Leadership takes many forms. Some would say that this is because leaders are those who naturally stand out by reason of their advanced mastery of interpersonal skills and the traits that make them desirable to others. On the other hand, a great many leaders throughout history could only maintain their hold on the people around them through negative reinforcement.
The varied nature of leadership, independent of time, place and situation, begs the question: Is leadership taught by those who have led others in the past, or is it simply developed as a necessary survival skill in response to the situation?
To understand the origins of leadership, we have to consider a few factors:
How was someone recognized as a leader? What makes us look to them?
What were the results of a particular individual’s leadership?
Did the training leaders obtain have anything to do with the results their leadership produced?
In extreme situations, such as wars or disasters, leaders seem to come out of the wood-works. These battle-field-commission officers and enlisted standouts distinguish themselves because of their skills in situations that require much of them. In such cases, we can definitely say that the leadership displayed in the face of seemingly hopeless odds was clearly nurtured by the circumstances, which were far beyond anything they could have imagined in training.
On the other hand, many of our political and business leaders inherit their positions, or at least the finances they needed to advertise their eligibility for them. While there are some whose experiences nurture a sense of responsibility in them, a great many are brought into their leadership roles through nepotism or even plain coincidence. In these cases, however, we cannot overlook the fact that the only way these individuals are able to maintain their posts is because they were taught a certain set of leadership skills by those who held them previously.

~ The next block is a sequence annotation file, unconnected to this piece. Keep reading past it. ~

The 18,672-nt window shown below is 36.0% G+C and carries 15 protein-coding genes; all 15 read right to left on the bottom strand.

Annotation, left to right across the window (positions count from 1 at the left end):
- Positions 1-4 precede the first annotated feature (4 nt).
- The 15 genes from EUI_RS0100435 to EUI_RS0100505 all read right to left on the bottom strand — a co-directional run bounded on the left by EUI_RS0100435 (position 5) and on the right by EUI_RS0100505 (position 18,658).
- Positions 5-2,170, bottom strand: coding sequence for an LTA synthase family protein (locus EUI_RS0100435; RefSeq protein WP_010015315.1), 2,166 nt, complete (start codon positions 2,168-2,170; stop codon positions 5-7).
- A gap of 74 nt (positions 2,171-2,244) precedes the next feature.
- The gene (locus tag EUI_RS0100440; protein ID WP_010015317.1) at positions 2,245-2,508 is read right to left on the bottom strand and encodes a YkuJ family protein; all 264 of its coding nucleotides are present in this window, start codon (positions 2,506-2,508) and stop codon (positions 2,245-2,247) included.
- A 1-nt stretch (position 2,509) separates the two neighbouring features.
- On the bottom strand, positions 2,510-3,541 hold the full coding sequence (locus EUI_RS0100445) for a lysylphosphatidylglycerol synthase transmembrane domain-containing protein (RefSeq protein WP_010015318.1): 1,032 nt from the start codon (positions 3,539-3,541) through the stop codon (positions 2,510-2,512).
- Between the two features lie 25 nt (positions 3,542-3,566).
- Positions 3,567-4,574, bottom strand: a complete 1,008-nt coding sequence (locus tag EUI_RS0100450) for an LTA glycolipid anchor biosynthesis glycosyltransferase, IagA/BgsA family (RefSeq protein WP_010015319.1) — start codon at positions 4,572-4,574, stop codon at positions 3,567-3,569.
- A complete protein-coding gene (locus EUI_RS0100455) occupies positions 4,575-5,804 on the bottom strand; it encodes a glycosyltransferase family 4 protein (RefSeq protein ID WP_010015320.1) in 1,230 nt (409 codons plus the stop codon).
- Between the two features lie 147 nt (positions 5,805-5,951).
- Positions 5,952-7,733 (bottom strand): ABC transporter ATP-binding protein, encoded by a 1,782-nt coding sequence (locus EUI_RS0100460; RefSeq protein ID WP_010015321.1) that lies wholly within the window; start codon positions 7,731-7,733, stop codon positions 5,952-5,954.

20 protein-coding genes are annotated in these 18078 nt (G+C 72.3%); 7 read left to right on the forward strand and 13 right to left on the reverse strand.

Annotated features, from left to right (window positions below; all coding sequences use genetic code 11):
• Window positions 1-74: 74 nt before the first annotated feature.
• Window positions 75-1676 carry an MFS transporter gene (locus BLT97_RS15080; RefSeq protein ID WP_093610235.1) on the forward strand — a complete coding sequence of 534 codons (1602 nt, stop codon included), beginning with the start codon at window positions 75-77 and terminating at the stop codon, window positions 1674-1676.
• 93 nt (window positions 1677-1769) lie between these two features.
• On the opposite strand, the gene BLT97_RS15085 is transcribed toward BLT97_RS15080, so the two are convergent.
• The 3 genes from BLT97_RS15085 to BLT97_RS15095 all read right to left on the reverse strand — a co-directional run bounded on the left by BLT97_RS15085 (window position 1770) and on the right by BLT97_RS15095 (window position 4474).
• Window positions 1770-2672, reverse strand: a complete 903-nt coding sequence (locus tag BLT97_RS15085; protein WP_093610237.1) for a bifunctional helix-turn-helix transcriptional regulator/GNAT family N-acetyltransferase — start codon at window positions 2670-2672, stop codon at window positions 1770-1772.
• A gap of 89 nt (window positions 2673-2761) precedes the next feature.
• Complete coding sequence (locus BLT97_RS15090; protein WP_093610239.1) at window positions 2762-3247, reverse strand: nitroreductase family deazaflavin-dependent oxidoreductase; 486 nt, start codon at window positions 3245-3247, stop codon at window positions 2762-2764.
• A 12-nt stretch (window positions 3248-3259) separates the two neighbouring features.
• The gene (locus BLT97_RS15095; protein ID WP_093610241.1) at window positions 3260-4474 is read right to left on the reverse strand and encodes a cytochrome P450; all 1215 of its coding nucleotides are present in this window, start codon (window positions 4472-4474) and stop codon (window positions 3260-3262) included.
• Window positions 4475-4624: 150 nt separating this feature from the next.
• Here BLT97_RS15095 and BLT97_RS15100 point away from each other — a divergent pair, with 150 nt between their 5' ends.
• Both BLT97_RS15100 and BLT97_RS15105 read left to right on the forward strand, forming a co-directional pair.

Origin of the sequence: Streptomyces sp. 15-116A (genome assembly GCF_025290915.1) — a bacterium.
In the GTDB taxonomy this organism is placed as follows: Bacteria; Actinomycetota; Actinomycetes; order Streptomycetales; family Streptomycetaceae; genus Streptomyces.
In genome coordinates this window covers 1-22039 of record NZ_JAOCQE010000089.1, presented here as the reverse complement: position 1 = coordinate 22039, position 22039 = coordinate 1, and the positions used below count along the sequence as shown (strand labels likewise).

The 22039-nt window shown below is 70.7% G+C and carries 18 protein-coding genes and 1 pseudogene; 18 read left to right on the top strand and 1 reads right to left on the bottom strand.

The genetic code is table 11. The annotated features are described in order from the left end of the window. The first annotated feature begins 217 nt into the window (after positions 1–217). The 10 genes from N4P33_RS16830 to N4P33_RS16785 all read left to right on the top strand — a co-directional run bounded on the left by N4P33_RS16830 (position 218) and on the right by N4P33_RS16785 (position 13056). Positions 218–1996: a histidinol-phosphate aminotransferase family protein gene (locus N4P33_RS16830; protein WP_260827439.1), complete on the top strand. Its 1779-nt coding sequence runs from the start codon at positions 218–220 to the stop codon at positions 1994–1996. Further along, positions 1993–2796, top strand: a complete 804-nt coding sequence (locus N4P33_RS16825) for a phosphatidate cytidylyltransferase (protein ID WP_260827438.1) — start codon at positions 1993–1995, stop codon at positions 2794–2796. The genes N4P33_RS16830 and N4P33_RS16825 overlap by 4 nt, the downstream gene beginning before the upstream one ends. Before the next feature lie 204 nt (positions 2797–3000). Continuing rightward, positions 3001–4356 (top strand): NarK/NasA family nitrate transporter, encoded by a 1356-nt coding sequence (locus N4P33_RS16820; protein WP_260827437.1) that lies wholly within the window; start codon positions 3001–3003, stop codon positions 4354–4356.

These differences don’t necessarily make one type of leader better than another, they simply result in the highly varied skill sets that all leaders possess. Leadership is a vague quality, one that we can only accurately judge after seeing the results of someone’s actions. Did your business plan succeed? Could a merger have been more successful? Questions like these only come into clarity after the fact, meaning that even well-trained leaders eventually have to think outside the box in response to how things play out.
Connecting Training and Nurturing
Further complicating the issue is the fact that it’s hard to judge the results of training. For instance, a new manager might experience great successes in finishing a huge IT project under budget, but their management training might have nothing to do with it. Perhaps in this case, their gradually developed ability to assist their programmers’ data gathering efforts and keep stress levels low were what clenched their success.
Leadership is far too complex to be simplified to just training or nurturing. In short, some leadership skills are passed on, while others are developed under pressure. Training our new leaders to apply their knowledge is just as important as letting them go and try it out on their own.
About The Author:
Tom writes on behalf of DLProg who addresses an important gap in international thinking and policy about the critical role played by leaders, elites and coalitions in the politics of development.